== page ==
allowed to transfer Liszt's body to Weimar,
where he offered to erect for him a mausoleum.
Frau Wagner has not decided what to do.

* *
I AM sorry to learn that Joseph Jefferson,
several times within the last two weeks, has
been compelled to give up a performance be-
cause of illness. Mr. Jefferson is now well ad-
vanced in life, and for nearly forty years has
been upon the stage. In all this time he has

never missed an engagement until now. It is
declared, however, that he is still vigorous, and
his present indisposition is nothing serious.
Mr. John T. Raymond appeared in a new
play in Detroit, last Monday night, entitled,
"The Woman Hater," which was written for
him by Mr. David D. Lloyd, author of " For
Congress." Mr. Raymond's character in this
piece is Samuel Bundy, a well-to-do bachelor
who pretends to dislike women. The scene
is laid at the Fifth Avenue Hotel. Bundy is
engaged to be married to four women, three
of whom appear in the play, while the fourth
is always just about to appear, to the discom-
fiture of Mr. Bundy. After many complica-
tions he is married to one of the four and com-
forts himself with the hope that he has seen
the end of his troubles. But when about to
start on his wedding tour he is mistaken for
another person and locked up in a private
asylum for insane. All the patients, like him-
self, are sane, but each regards all the others
as insane. Mr. Lloyd is also the author of
"The Dominie's Daughter," which will very
likely be produced at Wallack's Theatre the
latter part of the season.

Some time ago The Theatre rather
sharply criticised the magazine entitled Liter-
ary Life, of which Miss Rose Cleveland is
responsible editor. The typographical appear-
ance was a sad reminder that the cellar print-
ing office still exists in Chicago. Through this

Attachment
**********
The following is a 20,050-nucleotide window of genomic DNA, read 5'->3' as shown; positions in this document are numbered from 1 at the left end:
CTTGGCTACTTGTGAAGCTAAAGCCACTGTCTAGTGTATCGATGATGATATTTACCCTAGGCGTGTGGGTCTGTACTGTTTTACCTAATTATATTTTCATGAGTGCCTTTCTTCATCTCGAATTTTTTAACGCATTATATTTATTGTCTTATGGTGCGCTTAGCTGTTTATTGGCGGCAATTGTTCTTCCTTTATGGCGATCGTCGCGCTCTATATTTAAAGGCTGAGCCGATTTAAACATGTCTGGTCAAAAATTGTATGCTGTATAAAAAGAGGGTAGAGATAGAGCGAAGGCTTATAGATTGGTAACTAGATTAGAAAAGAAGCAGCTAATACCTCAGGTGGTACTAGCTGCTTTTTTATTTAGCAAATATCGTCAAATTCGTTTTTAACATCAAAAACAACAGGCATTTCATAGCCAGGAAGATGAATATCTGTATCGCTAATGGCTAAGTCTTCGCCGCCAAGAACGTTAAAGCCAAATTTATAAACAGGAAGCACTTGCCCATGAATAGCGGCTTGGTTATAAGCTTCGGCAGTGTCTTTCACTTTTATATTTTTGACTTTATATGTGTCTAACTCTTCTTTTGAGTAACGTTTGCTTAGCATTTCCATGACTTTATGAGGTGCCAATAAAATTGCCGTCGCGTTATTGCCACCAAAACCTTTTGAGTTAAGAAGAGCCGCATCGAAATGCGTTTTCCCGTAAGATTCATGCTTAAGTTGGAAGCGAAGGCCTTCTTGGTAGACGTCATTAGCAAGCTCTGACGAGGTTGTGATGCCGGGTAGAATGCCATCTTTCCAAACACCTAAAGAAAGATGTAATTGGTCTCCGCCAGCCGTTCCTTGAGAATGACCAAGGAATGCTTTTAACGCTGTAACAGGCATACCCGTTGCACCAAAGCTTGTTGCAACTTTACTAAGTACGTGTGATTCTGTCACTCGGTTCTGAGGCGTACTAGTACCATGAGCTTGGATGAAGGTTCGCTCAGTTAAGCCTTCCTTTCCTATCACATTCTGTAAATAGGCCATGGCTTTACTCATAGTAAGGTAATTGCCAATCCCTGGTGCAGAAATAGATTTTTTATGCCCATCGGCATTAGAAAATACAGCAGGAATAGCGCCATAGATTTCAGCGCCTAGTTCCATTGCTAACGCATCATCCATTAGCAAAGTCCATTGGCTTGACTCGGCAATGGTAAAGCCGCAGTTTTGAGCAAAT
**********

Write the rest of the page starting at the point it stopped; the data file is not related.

suggestion Mr. Joseph Fleming, the artistic
member of the firm which prints The The-
atre, forwarded, by request of Mr. Elder, the
publisher of Literary Life^ the design for a new
cover. This was duly accepted and with much
grace. It will adorn the next number of the

An American recently met M. Francisque
Sarcey, the clever French dramatic critic, and
suggested that he should visit the United States.
" Why ?" asked M. Sarcey. " It is a great
country, and is worth seeing," answered the
American. "Besides, you are well known
there, and you would be received kindly."

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Sarcey regarded the speaker with a half-hidden
cynicism. ** I am not convinced," he said.
" Must I go to America to get something to
eat ? I have all I can eat here." That ended
the discussion.

Mr. John Gilmour (as his name is given
in the programme), is the leading actor in Miss
Lillian Olcott's company, at Niblo's Garden.
This is such a weak company, that a man of
moderate talent might reasonably be expected
to shine in it. But Mr. Gilmour is something
better than an actor who makes a good im-
pression among bad surroundings. He is the
sort of actor that is valuable in a strong, well-
balanced stock company. A tall, fine-looking
man, with a frank face, clear and bright eyes,
a sweet and rich voice, a quick intelligence,
and dramatic instinct — that appears to be Mr.
Gilmour as he is seen in " Theodora." It is
tmfortunate, in the circumstances, that Mr.
Gilmour's reputation is not to his credit in one
sense. He is a Canadian, and he has produced
American plays at Montreal and elsewhere
across the border. But he obtained these
plays by questionable means. Mr. Louis
Aldrich insists that Mr. Gilmour ** stole " Mr.